Take a peek at the photo from our March-April “Where Am I?” contest and you might think you’re standing in Wind Cave National Park.
But take a closer look at the clues: You can find “frosty, crystal-like adornments” in Jewel Cave National Monument, located in South Dakota’s Black Hills.
We received 666 responses, and randomly selected a winner—Greg Caporale, assistant Cub Master of Pack 326 in Smithtown, N.Y.
For winning, Greg receives a $100 gift card to use at his local Scout shop or at scoutstuff.org.
Didn’t win this time? Try again in our May-June “Where Am I?” contest. You have until June 25 to enter. Good luck!
Photo by Thorsten Scheuermann
While you may dream of a picturesque backyard—dotted with mountain peaks, green trees, and acres of land for you to explore—more than 80 percent of the U.S. population resides in urban areas.
And, as our cities grow, it’s more important than ever to appreciate, conserve, and cultivate urban forests in our neighborhoods. That’s precisely the goal of the U.S. Forest Service’s “My Neighborhood Forest Photo Contest.”
Snap a digital photo of your favorite urban green space—including parks, gardens, greenways, natural areas, and more—and submit your photos at urbanforest.challenge.gov.
After the contest ends July 22, three winners and 12 finalists will be selected by U.S. Forest Service judges. The “Grand Prize” winner will take home $200 worth of outdoors gear (including a daypack, trekking poles, and more); the “Runner Up” will take home $25 worth of gear; and 12 finalists will receive a U.S. Forest Service T-shirt, pen, and water bottle.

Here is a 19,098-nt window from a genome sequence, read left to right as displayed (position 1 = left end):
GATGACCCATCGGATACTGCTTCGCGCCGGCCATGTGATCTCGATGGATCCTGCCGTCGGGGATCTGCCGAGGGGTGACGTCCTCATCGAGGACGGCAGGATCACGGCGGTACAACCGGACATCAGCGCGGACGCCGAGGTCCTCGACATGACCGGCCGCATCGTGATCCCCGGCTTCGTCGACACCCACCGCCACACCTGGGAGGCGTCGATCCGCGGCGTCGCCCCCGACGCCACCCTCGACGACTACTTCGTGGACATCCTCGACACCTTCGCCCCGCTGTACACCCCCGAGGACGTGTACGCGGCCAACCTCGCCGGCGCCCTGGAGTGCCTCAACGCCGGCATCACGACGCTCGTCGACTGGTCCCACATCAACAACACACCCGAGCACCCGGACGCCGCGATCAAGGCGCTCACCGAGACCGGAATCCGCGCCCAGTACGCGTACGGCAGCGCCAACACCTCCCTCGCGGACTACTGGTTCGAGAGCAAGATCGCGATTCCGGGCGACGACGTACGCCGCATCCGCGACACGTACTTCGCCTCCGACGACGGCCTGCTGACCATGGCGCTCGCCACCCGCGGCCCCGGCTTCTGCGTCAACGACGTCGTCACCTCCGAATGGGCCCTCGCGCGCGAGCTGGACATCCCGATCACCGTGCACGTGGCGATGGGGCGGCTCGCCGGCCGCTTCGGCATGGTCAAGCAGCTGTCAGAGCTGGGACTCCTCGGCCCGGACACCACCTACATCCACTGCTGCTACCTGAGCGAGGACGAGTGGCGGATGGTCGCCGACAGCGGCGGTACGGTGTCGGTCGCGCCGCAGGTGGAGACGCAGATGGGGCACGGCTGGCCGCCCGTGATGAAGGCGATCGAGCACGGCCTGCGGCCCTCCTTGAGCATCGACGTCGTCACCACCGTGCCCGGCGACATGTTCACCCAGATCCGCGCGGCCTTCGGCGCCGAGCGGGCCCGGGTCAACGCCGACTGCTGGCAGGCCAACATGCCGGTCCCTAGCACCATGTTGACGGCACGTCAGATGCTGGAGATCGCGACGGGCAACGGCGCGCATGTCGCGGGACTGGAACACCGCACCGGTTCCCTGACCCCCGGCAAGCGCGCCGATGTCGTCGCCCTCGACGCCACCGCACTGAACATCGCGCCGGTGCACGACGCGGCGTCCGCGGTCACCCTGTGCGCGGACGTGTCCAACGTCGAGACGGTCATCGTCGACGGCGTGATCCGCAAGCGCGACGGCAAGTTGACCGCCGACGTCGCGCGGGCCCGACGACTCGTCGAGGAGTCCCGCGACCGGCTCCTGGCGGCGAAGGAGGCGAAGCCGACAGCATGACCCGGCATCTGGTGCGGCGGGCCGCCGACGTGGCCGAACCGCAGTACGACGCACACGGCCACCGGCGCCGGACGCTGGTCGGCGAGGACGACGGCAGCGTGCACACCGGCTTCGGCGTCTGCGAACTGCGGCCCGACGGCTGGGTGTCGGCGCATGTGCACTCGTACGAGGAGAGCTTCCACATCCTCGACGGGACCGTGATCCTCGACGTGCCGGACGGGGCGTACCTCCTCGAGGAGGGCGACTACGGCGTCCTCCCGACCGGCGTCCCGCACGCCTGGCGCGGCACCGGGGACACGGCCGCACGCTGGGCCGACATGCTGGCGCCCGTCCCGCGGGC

Have you ever run across a great Cub Scout activity on the Web and wished there was an easy way to file the information for later use? (And I’m not talking about writing down the URL address on last night’s dinner napkin.) Enter Pinterest.com.
This clean-cut Web site, with its all-white background and crisp tableau of images, allows users to create their own visual “pin boards” to capture ideas, stories, and scraps of inspiration themed around a topic (like “Great Camping Destinations”) for later use and/or to share with other “Pinners.”
Because the editors at Scouting aim to arm volunteers with the best resources needed to help lead pack, troop, team, and crew activities, we’ve launched our own Scouting magazine Pinterest page. What does this mean? Now you can “follow” Scouting-themed pin boards relevant to your interests—whether it’s “Great Gear,” “Cub Scout Snacks,” “Scouting Cakes,” “Boy Scout Activities,” and much more.
Updated with voting info — see in red below. Voting closes at 10 a.m. Eastern on Tuesday, April 10.
If everybody gets 15 minutes of fame, Pip is in overtime.